FDA Approves Crestor for Primary Dysbetalipoproteinemia
Crestor Approved for Primary Dysbetalipoproteinemia
November 6, 2008 - The United States Food and Drug Administration has approved an additional indication for Crestor.
Crestor is now approved for the treatment of patients with primary dysbetalipoproteinemia (Fredrickson type III hyperlipoproteinemia) as an adjunct to diet.
Crestor (rosuvastatin calcium) is an HMG Co-A reductase inhibitor first approved in 2003. Crestor is also indicated for
- patients with primary hyperlipidemia and mixed dyslipidemia as anadjunct to diet to reduce elevated total-C, LDL-C, ApoB, nonHDL-C, andTG levels and to increase HDL-C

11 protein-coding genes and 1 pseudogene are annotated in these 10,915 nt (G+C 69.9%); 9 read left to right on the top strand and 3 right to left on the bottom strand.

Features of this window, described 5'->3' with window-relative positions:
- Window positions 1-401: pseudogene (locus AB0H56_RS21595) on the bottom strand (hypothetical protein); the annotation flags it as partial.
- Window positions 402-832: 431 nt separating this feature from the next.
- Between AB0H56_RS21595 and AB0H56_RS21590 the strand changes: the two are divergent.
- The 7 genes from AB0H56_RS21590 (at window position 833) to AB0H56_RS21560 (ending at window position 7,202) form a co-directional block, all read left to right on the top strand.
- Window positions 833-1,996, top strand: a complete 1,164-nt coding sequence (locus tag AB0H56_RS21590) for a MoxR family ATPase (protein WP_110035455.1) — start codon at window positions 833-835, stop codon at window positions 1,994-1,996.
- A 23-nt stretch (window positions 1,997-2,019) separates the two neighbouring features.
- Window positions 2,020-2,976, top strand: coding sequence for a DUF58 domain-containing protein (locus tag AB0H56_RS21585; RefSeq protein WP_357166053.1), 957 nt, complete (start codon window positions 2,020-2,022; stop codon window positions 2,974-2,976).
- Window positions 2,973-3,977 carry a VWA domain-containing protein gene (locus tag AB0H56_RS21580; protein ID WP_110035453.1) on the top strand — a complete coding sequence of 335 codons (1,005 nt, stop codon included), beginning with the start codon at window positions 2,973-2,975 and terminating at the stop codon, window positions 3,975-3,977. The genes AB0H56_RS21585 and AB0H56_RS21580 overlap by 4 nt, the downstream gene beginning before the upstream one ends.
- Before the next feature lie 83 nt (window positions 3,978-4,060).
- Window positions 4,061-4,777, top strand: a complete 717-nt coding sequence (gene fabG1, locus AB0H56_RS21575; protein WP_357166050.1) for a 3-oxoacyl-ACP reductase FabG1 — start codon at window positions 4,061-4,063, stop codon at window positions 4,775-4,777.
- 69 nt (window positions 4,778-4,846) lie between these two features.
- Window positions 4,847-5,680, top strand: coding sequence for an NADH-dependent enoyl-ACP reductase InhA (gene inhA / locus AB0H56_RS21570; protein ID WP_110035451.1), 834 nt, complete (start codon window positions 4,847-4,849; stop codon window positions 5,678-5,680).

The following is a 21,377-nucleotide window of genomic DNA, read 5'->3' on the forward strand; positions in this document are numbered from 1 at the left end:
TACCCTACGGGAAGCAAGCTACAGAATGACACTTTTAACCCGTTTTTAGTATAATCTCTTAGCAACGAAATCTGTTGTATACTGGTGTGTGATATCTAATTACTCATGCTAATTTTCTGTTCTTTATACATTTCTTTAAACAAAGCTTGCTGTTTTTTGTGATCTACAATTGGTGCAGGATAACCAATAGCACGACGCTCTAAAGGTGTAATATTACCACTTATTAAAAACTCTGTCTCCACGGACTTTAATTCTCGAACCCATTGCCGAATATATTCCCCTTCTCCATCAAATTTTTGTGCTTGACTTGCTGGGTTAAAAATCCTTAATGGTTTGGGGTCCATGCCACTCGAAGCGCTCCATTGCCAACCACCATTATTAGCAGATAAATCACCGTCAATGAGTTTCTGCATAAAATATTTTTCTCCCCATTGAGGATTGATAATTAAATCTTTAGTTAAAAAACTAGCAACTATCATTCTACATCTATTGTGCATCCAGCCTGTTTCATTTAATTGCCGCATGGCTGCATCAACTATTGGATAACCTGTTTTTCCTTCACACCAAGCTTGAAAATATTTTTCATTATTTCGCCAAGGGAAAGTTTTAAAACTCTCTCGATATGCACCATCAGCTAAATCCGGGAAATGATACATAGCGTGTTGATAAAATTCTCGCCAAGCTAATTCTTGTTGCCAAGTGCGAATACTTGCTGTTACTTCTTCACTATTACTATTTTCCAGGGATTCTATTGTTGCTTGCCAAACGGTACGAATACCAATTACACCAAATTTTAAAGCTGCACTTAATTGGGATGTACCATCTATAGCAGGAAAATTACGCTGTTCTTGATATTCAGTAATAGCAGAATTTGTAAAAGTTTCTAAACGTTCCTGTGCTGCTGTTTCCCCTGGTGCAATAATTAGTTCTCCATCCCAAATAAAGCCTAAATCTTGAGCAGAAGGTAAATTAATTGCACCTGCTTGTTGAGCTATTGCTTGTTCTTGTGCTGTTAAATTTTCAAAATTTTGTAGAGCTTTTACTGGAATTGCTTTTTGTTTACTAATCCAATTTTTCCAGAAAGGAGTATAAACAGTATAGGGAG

- patients with hypertriglyceridemia as an adjunct to diet
- patients with primary dysbetalipoproteinemia (Type IIIhyperlipoproteinemia) as an adjunct to diet
- patients with homozygous familial hypercholesterolemia (HoFH) to reduce LDL-C, total-C, and ApoB
- slowing the progression of atherosclerosis as part of a treatment strategy tolower total-C and LDL-C as an adjunct to diet.
For more information on Crestor, please see Crestor Information for Professionals at Drugs.com.
Posted: November 2008
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- U.S. Food and Drug Administration Approves Crestor for Use in Pediatric Patients With Heterozygous Familial Hypercholesterolemia - October 16, 2009
- Crestor Now Indicated to Slow the Progression of Atherosclerosis in Patients With Elevated Cholesterol - November 9, 2007
- Crestor AstraZeneca - Treatment for Hypercholesterolemia - August 13, 2003